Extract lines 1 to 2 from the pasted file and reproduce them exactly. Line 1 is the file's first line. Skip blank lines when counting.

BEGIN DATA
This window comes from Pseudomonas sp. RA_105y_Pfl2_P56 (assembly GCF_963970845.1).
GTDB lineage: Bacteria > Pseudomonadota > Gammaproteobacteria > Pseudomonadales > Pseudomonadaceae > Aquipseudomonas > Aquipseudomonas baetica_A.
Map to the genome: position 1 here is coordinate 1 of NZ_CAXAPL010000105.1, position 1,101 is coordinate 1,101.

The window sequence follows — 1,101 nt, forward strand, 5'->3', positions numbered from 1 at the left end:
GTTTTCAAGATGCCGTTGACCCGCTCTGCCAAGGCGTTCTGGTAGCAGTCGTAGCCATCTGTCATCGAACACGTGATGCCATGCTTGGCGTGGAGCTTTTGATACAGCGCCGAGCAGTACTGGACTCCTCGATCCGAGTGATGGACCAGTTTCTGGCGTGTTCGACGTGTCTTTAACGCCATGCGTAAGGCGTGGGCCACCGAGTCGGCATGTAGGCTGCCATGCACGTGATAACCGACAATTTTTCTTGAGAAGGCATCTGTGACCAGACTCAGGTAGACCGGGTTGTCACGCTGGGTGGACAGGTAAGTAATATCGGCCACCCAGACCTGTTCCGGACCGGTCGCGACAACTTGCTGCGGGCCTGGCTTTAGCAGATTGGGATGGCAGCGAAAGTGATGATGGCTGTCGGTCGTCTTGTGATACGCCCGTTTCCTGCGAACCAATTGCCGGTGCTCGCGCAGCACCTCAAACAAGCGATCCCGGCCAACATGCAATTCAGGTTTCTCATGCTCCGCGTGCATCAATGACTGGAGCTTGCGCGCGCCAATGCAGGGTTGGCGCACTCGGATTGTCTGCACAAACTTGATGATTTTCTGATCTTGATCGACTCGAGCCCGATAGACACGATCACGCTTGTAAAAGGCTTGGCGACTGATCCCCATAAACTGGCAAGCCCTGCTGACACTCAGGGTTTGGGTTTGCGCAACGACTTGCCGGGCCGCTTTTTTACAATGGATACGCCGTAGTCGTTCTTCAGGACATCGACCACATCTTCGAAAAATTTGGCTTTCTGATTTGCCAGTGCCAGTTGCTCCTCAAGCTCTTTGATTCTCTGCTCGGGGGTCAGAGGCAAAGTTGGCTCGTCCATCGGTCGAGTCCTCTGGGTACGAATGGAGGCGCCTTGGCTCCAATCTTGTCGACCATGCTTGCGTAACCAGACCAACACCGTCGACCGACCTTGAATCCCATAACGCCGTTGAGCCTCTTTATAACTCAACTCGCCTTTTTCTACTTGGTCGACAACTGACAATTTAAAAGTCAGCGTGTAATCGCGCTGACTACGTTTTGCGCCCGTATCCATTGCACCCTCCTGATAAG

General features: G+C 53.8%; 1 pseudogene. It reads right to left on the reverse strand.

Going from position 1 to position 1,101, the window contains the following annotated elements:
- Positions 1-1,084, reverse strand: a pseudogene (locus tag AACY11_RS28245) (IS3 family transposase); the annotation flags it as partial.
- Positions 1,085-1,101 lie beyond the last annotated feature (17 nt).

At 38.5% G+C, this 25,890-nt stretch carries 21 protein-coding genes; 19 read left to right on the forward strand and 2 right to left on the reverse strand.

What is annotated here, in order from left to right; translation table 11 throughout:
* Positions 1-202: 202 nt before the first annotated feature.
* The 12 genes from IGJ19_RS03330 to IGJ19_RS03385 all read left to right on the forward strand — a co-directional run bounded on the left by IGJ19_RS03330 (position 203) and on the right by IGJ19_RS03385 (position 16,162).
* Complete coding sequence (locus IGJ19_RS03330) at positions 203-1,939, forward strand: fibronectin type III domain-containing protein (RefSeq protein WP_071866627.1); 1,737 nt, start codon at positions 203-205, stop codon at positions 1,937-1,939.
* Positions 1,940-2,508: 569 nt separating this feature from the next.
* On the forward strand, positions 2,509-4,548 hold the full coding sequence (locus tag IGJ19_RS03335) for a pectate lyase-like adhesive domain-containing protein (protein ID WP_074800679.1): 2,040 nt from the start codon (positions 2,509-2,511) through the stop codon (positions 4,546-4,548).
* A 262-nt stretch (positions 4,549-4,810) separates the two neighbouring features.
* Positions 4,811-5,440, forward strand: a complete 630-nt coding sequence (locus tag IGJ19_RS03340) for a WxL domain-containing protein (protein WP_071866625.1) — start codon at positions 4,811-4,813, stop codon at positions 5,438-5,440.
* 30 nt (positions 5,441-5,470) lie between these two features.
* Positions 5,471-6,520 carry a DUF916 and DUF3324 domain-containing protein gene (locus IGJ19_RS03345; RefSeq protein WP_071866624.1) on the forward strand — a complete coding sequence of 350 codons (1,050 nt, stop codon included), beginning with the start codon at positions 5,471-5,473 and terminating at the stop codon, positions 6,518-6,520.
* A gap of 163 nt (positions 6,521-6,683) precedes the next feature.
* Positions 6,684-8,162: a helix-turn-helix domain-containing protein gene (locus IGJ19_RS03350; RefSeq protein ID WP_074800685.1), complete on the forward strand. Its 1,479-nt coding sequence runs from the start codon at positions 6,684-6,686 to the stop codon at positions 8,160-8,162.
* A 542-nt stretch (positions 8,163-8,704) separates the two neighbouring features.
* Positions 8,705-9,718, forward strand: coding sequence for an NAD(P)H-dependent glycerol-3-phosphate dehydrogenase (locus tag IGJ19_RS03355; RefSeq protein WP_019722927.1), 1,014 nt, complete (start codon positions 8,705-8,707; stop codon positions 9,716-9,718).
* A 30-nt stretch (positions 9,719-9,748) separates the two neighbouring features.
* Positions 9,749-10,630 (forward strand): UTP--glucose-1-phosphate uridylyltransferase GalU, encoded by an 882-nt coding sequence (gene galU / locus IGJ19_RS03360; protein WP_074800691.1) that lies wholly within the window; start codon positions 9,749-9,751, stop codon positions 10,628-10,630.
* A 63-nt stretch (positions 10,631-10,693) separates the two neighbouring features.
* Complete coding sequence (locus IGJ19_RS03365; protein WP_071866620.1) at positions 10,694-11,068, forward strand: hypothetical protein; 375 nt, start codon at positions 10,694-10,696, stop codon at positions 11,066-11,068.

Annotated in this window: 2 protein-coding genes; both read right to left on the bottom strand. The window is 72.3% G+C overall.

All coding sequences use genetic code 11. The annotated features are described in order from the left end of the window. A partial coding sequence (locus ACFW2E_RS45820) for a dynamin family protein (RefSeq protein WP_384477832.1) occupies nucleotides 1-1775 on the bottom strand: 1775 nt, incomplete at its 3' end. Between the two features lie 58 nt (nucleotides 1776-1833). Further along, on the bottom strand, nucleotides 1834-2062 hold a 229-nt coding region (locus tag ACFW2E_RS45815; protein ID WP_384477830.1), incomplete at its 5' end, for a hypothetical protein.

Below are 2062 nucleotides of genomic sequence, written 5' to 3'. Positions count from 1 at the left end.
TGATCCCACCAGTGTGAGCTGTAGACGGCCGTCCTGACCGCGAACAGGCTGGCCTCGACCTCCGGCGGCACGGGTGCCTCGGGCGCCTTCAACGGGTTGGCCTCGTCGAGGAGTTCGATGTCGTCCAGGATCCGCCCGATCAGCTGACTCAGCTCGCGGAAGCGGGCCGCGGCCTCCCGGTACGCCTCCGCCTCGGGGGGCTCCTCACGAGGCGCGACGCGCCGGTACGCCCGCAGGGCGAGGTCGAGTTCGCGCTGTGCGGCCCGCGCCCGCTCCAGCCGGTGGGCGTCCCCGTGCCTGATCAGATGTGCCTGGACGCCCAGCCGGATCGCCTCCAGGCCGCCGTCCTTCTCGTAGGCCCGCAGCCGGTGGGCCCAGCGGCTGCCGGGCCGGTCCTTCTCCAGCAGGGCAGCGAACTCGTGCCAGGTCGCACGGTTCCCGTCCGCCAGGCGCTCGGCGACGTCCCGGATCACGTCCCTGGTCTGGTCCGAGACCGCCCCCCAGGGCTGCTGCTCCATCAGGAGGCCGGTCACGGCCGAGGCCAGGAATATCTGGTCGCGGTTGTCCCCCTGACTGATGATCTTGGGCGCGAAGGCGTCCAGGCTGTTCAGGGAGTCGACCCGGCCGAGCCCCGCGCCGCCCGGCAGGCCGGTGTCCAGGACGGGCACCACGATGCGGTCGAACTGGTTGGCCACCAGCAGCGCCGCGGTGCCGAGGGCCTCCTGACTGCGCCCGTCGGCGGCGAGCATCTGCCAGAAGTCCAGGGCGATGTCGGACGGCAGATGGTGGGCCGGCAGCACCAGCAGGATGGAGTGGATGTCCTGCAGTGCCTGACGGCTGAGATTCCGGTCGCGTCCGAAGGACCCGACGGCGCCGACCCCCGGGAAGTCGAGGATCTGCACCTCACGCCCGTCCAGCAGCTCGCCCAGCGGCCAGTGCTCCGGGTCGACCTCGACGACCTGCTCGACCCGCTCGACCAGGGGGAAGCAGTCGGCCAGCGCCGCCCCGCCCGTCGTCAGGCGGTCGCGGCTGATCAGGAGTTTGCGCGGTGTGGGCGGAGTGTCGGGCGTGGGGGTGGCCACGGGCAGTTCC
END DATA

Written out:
This window comes from Pseudomonas sp. RA_105y_Pfl2_P56 (assembly GCF_963970845.1).
GTDB lineage: Bacteria > Pseudomonadota > Gammaproteobacteria > Pseudomonadales > Pseudomonadaceae > Aquipseudomonas > Aquipseudomonas baetica_A.